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Champagne Glasses

The demand fopr champagne glasses during the 19th century gew at an accelerated rate. After the initial somewhat provincial start for the movement in the 18th century, champagne production began to morph in to a substantial international industry as the Regency period drew to a close.
By the mid 1800’s many of the still-current “big names” in the trade were already established, following in the footsteps of Veuve Cliquot who first formalised the methodology and practicalities of large scale production. Bollinger, Krug and Pommery all took their place in the directory of producers, joining the likes of Moet & Chandon, Piper Heidsieck and Taittinger – already extant for decades, albeit on a smaller scale.
This was, of course, simply a case of supply keeping pace with demand, as champagne was by now the “go to” drink of any discerning Victorian socialite, largely due to the fact that it became more and more widely available as transportation across Europe became easier to effect. Its appeal was broadened by somewhat curious means on occasion – it became hugely popular in Russia, for instance, having been shipped there in bulk alongside Napoleon’s Grand Armée on their ill-fated march to Moscow.
Although formerly a drink of almost universal appeal, there was a conscious effort by producers to position their product at an ever higher level in the social stratosphere with endorsements by gentlefolk of esteemed standing being commissioned by way of early “celebrity advertising”. By the time that France was fully immersed in La Belle Epoque the drink was irrevocably established as the intoxicant of choice for the upper classes, and its transition from populist tipple was complete.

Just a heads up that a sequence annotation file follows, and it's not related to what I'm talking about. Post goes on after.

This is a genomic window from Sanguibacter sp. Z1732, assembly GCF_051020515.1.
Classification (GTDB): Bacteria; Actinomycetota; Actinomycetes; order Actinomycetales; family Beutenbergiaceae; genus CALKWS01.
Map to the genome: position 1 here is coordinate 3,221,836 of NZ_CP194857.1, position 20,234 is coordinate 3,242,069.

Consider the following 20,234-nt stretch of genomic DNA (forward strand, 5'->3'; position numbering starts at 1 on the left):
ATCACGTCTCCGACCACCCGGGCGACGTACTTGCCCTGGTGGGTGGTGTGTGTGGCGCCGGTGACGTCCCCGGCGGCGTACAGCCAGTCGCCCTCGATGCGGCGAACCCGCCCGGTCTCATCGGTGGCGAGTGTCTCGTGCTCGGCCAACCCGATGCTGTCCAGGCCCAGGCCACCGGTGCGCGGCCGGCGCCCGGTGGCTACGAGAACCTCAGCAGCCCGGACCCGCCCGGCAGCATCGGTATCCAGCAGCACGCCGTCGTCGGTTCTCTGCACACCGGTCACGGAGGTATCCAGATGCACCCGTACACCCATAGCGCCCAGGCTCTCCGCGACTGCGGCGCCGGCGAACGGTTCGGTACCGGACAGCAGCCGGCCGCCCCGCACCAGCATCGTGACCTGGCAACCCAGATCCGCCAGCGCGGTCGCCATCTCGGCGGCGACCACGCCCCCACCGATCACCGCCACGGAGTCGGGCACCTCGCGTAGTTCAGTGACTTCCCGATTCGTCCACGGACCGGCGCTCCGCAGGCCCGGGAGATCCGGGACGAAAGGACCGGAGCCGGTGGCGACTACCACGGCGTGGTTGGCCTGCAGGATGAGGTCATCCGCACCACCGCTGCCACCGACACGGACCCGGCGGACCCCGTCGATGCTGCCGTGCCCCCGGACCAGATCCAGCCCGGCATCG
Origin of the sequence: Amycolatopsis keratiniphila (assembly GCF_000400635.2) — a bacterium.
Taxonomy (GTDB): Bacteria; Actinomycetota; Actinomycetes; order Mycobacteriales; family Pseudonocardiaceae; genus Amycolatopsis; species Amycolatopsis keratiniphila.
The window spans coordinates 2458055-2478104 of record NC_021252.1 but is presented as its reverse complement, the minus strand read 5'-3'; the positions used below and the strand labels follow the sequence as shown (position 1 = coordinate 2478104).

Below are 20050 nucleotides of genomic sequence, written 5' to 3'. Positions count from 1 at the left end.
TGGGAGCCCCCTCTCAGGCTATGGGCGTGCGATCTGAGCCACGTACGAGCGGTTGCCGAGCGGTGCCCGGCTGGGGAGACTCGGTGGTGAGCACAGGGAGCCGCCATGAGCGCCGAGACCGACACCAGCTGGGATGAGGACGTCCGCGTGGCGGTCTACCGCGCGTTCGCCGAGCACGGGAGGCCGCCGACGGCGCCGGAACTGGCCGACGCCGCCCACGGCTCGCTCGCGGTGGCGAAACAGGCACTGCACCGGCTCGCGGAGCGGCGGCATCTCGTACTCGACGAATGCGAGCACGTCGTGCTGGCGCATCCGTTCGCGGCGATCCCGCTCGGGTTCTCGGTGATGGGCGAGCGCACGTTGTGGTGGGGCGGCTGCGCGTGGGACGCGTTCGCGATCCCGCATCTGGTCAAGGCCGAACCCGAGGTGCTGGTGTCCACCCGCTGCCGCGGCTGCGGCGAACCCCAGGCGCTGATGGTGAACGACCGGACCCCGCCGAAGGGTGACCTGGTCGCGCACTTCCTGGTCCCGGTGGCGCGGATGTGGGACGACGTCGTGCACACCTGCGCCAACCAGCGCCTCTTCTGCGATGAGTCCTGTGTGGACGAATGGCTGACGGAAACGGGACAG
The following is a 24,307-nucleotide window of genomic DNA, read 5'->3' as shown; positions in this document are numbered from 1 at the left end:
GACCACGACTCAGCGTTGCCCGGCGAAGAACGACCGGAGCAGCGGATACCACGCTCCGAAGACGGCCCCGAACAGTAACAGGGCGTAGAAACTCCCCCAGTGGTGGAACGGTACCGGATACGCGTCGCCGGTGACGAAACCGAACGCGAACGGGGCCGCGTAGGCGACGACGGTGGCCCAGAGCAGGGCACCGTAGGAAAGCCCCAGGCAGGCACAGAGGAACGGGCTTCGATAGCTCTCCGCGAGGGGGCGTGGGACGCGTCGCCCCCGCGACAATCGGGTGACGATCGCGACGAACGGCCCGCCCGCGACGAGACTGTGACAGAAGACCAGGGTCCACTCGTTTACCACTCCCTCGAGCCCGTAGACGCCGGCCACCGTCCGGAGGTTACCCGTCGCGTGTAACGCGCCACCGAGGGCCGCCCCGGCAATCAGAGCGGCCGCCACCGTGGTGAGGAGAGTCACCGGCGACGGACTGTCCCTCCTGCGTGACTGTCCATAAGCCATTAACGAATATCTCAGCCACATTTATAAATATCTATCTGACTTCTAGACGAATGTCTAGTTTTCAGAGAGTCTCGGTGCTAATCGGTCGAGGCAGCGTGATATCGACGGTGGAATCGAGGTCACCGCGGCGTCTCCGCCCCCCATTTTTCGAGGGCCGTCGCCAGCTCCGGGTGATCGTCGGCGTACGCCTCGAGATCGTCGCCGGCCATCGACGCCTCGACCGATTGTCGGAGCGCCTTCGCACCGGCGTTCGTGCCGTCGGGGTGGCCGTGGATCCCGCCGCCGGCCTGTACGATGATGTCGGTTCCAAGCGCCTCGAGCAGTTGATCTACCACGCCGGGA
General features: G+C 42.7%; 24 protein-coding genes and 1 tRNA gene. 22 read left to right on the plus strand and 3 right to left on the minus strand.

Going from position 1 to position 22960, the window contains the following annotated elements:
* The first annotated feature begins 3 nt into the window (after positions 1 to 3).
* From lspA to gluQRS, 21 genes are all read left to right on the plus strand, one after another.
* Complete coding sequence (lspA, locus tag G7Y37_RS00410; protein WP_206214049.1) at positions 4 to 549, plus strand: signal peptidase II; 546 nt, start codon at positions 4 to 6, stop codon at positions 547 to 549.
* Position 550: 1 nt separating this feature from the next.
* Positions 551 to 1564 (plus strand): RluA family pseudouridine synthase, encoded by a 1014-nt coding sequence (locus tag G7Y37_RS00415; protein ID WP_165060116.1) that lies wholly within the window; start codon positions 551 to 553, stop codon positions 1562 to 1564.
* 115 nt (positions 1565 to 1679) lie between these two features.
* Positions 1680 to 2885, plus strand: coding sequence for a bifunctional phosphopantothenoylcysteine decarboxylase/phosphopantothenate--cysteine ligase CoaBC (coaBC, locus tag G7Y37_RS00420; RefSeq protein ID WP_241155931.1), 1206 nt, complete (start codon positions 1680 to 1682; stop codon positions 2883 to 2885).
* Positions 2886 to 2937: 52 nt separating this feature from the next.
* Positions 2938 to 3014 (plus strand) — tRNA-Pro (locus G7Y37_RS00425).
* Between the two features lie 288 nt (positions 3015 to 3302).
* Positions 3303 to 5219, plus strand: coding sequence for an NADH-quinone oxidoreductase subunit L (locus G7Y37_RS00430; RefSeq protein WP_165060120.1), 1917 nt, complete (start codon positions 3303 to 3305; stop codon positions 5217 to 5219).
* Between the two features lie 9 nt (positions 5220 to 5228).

This repositioning was, of course, reflected in the glasses which were by now specifically designed for the drink. Having reached its high water mark of popular appeal at a time that the techniques of bulk production were beginning to be applied to glassmaking, there were swathes of relatively plain, slice-cut flutes on the market, even before the yet more generic moulded pieces began to appear. However, given the carefully cultivated perception of exclusivity, there is also a rich seam of highly decorated, very finely enhanced champagne glasses from the 19th century to be appreciated too.
Naturally, these more decorous pieces tended to be in the coupé style, as the bowl shape was far more conducive to the application of engraved designs which – as was the case across all glass types – was a great favourite of the Victorians given its suitability for the depiction of specific, ornate and very elaborate scenes, as well as having an inherently ostentatious comportment.

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